Thank you for being curious about my Mindfulness page.
Definitions of Mindfulness
The most commonly used definition is one by Jon Kabat-Zinn who was the inspiration for the mindfulness based therapies-MBT’s (for example Mindfulness Based Stress Reduction MBSR, Mindfulness Based Cognitive Therapy MBCT) that are now available in the UK.
‘Mindfulness is awareness that arises through paying attention, on purpose, in the present moment, non-judgmentally. Mindfulness is used in the service of self-understanding and wisdom’. Jon Kabat-Zinn
Living in the 21st century is full-on; we are exposed, via social media to pressures about how we should think, look, and behave. News stories are often negative, showing us the impact of war and poverty in people’s lives. Not only can this make us feel depressed it can lead to a sense of helplessness, or insecurity, and lacking self-belief or confidence.
We cannot control most of what is happening in the world, but we can control ourselves. We can learn to focus on what we want from life, how to be the best version of ourselves. Mindfulness helps us to be in the present moment, and able to observe these other things without becoming emotionally vulnerable or caught up in catastrophising. We can learn to care and be compassionate in a more useful way. Meditation is one of the tools that enables this change.
Buddhism has been practiced in many forms for over 2,500 years. Mindfulness represents only a small aspect of Buddhism. It is linked to the relief of suffering.
Buddha teaches of the ‘Two Arrows of suffering’. The first arrow is true suffering, as might be felt when a loved one dies. The emotions and suffering directly related to this are appropriate and often felt intensely. However, there is a tendency to think or analyse the first arrow. Typically, we might think – ‘why me?’ or ‘that’s not fair’. The emotions brought about by thoughts are referred to as the second arrow. This suffering we bring upon ourselves.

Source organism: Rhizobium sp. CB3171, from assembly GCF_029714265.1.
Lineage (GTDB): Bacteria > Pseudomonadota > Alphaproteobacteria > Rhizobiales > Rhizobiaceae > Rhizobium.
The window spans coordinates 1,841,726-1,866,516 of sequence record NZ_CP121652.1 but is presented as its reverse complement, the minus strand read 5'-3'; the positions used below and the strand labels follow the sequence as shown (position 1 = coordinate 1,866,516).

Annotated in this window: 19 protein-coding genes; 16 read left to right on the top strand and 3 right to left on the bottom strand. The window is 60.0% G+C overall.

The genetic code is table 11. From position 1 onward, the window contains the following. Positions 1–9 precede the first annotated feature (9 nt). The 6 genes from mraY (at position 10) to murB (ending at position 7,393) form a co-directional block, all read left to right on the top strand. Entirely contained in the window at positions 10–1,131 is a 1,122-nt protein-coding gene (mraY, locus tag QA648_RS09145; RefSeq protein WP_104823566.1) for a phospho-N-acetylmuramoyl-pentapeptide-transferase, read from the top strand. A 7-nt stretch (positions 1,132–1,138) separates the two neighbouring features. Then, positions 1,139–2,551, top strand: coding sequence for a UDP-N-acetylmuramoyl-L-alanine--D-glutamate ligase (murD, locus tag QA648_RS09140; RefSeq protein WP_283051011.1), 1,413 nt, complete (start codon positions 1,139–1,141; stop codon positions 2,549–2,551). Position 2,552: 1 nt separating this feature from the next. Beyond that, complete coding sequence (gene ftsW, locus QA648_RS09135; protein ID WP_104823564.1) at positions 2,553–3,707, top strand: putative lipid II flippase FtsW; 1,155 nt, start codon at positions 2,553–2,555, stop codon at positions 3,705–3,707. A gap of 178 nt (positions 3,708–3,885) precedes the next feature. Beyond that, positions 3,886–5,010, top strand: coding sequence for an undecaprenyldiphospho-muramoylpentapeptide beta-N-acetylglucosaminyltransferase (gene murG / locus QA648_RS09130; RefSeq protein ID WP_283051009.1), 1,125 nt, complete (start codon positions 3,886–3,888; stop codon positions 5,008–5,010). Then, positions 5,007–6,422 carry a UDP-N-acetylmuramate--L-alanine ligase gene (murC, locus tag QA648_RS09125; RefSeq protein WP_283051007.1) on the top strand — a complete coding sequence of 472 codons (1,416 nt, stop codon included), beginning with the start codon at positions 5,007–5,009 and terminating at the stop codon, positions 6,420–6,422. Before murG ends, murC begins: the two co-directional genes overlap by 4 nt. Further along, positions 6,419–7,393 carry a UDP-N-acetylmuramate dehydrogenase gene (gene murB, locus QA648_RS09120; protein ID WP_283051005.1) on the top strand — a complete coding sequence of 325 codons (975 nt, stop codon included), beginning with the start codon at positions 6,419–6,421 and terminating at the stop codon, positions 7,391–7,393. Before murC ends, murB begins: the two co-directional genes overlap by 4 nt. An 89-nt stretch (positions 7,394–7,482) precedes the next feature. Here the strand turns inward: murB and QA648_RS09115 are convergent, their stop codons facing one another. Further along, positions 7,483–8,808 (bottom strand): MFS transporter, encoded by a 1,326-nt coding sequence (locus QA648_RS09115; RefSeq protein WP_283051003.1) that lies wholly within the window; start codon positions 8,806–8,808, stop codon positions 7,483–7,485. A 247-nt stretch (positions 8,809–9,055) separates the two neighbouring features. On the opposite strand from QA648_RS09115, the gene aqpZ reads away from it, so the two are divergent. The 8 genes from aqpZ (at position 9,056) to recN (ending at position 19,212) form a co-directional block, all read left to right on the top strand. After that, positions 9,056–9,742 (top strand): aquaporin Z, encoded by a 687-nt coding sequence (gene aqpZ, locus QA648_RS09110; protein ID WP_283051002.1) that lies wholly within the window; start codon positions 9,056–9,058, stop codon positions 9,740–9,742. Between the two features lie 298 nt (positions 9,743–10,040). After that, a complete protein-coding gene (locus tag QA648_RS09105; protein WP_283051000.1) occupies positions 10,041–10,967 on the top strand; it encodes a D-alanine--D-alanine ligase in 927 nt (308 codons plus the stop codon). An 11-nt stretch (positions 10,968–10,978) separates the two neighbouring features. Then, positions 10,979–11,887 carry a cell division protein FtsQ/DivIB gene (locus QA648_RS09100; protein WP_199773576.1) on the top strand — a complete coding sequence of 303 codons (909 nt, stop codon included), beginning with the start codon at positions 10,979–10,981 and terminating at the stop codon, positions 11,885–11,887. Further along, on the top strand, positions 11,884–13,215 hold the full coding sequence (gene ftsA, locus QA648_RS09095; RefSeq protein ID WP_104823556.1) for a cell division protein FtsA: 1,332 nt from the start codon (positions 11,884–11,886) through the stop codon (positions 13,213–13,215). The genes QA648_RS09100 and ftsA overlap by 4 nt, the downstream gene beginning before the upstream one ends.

The practice of Mindfulness, learning to be present rather than lost in thinking enables us to be less reactive to thoughts and emotions and therefore to suffer less.
Many counsellors are now offering mindfulness. There is scientific evidence supporting its use with anxiety. The area of the brain called the amygdala, warns us of danger and leads to our bodies preparing for danger. When we have thoughts about doing something wrong, or something bad happening the amygdala reacts in the same way, as if there is danger. This is felt as anxiety. Meditation can alter this response by helping us to recognise thoughts are not facts. Grounding techniques used in trauma work, can also calm down our danger response. I use trauma informed mindfulness in my work.
The attitudes of mindfulness which develop with meditation also facilitate personal growth and acceptance.
Being in the present moment, rather than lost in thought can promote logical, timely decision making, and avoid reactive frustration or annoyance.
Counsellors who offer mindfulness should be trained appropriately and have their own mindfulness practice.
Emma Dunn is a psychotherapist & counsellor in Rastrick, Brighouse, West Yorkshire. She treats those with depression, anxiety, stress, unhelpful eating habits & existential angst & also runs a variety of mindfulness courses.